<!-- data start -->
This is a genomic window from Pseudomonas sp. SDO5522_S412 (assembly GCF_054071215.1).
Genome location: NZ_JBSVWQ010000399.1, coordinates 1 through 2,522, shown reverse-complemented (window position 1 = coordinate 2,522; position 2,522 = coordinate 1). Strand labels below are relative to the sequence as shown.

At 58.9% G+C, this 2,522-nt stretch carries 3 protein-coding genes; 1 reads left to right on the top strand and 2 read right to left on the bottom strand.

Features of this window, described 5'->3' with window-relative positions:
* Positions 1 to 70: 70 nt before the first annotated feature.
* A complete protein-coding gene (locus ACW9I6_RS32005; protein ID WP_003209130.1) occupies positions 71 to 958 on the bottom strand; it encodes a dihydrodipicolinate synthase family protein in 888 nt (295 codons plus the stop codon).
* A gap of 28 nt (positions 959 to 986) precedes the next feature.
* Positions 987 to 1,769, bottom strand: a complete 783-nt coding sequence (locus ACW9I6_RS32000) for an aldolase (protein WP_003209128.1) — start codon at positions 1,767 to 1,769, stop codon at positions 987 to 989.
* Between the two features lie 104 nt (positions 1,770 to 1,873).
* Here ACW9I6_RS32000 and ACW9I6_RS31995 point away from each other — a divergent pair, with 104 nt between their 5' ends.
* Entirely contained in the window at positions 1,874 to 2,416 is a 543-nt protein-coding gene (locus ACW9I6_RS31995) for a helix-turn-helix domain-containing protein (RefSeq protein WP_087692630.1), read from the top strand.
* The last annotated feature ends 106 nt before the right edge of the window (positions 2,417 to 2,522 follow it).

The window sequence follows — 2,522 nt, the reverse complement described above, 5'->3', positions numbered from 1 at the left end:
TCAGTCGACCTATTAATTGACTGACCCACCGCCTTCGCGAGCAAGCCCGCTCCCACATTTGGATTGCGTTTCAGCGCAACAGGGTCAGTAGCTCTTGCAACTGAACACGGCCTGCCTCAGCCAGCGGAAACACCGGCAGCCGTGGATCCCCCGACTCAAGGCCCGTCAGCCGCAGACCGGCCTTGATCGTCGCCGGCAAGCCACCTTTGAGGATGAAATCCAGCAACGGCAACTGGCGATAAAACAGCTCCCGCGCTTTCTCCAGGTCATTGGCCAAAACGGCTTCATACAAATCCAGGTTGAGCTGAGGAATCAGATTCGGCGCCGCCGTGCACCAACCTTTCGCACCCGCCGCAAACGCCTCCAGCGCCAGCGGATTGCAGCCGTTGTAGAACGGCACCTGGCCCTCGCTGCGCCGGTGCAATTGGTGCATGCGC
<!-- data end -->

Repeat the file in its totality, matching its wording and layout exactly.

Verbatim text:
This is a genomic window from Pseudomonas sp. SDO5522_S412 (assembly GCF_054071215.1).
Genome location: NZ_JBSVWQ010000399.1, coordinates 1 through 2,522, shown reverse-complemented (window position 1 = coordinate 2,522; position 2,522 = coordinate 1). Strand labels below are relative to the sequence as shown.

At 58.9% G+C, this 2,522-nt stretch carries 3 protein-coding genes; 1 reads left to right on the top strand and 2 read right to left on the bottom strand.

Features of this window, described 5'->3' with window-relative positions:
* Positions 1 to 70: 70 nt before the first annotated feature.
* A complete protein-coding gene (locus ACW9I6_RS32005; protein ID WP_003209130.1) occupies positions 71 to 958 on the bottom strand; it encodes a dihydrodipicolinate synthase family protein in 888 nt (295 codons plus the stop codon).
* A gap of 28 nt (positions 959 to 986) precedes the next feature.
* Positions 987 to 1,769, bottom strand: a complete 783-nt coding sequence (locus ACW9I6_RS32000) for an aldolase (protein WP_003209128.1) — start codon at positions 1,767 to 1,769, stop codon at positions 987 to 989.
* Between the two features lie 104 nt (positions 1,770 to 1,873).
* Here ACW9I6_RS32000 and ACW9I6_RS31995 point away from each other — a divergent pair, with 104 nt between their 5' ends.
* Entirely contained in the window at positions 1,874 to 2,416 is a 543-nt protein-coding gene (locus ACW9I6_RS31995) for a helix-turn-helix domain-containing protein (RefSeq protein WP_087692630.1), read from the top strand.
* The last annotated feature ends 106 nt before the right edge of the window (positions 2,417 to 2,522 follow it).

The window sequence follows — 2,522 nt, the reverse complement described above, 5'->3', positions numbered from 1 at the left end:
TCAGTCGACCTATTAATTGACTGACCCACCGCCTTCGCGAGCAAGCCCGCTCCCACATTTGGATTGCGTTTCAGCGCAACAGGGTCAGTAGCTCTTGCAACTGAACACGGCCTGCCTCAGCCAGCGGAAACACCGGCAGCCGTGGATCCCCCGACTCAAGGCCCGTCAGCCGCAGACCGGCCTTGATCGTCGCCGGCAAGCCACCTTTGAGGATGAAATCCAGCAACGGCAACTGGCGATAAAACAGCTCCCGCGCTTTCTCCAGGTCATTGGCCAAAACGGCTTCATACAAATCCAGGTTGAGCTGAGGAATCAGATTCGGCGCCGCCGTGCACCAACCTTTCGCACCCGCCGCAAACGCCTCCAGCGCCAGCGGATTGCAGCCGTTGTAGAACGGCACCTGGCCCTCGCTGCGCCGGTGCAATTGGTGCATGCGC